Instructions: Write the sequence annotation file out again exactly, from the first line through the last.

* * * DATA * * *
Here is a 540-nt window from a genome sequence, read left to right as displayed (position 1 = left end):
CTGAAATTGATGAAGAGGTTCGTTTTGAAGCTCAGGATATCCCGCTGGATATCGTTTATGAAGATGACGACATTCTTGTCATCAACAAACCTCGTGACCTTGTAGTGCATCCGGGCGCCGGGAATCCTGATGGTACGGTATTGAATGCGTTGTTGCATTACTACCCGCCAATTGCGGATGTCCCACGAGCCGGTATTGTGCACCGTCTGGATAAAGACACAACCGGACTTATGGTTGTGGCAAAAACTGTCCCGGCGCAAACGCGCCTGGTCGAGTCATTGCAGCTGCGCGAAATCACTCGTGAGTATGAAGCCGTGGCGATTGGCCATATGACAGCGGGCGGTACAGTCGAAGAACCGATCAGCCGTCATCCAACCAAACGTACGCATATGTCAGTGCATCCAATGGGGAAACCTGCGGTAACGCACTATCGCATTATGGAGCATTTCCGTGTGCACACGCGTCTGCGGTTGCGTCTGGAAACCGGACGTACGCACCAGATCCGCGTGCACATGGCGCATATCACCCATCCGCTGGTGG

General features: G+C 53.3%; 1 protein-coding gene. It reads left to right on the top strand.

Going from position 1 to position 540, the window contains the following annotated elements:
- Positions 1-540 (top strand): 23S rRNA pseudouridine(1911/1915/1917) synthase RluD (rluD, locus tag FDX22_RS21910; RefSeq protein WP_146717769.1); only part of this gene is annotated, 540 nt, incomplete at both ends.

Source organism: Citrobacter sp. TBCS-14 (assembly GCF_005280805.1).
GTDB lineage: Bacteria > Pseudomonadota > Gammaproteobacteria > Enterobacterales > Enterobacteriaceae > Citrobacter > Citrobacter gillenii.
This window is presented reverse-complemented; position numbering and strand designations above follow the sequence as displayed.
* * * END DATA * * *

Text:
Here is a 540-nt window from a genome sequence, read left to right as displayed (position 1 = left end):
CTGAAATTGATGAAGAGGTTCGTTTTGAAGCTCAGGATATCCCGCTGGATATCGTTTATGAAGATGACGACATTCTTGTCATCAACAAACCTCGTGACCTTGTAGTGCATCCGGGCGCCGGGAATCCTGATGGTACGGTATTGAATGCGTTGTTGCATTACTACCCGCCAATTGCGGATGTCCCACGAGCCGGTATTGTGCACCGTCTGGATAAAGACACAACCGGACTTATGGTTGTGGCAAAAACTGTCCCGGCGCAAACGCGCCTGGTCGAGTCATTGCAGCTGCGCGAAATCACTCGTGAGTATGAAGCCGTGGCGATTGGCCATATGACAGCGGGCGGTACAGTCGAAGAACCGATCAGCCGTCATCCAACCAAACGTACGCATATGTCAGTGCATCCAATGGGGAAACCTGCGGTAACGCACTATCGCATTATGGAGCATTTCCGTGTGCACACGCGTCTGCGGTTGCGTCTGGAAACCGGACGTACGCACCAGATCCGCGTGCACATGGCGCATATCACCCATCCGCTGGTGG

General features: G+C 53.3%; 1 protein-coding gene. It reads left to right on the top strand.

Going from position 1 to position 540, the window contains the following annotated elements:
- Positions 1-540 (top strand): 23S rRNA pseudouridine(1911/1915/1917) synthase RluD (rluD, locus tag FDX22_RS21910; RefSeq protein WP_146717769.1); only part of this gene is annotated, 540 nt, incomplete at both ends.

Source organism: Citrobacter sp. TBCS-14 (assembly GCF_005280805.1).
GTDB lineage: Bacteria > Pseudomonadota > Gammaproteobacteria > Enterobacterales > Enterobacteriaceae > Citrobacter > Citrobacter gillenii.
This window is presented reverse-complemented; position numbering and strand designations above follow the sequence as displayed.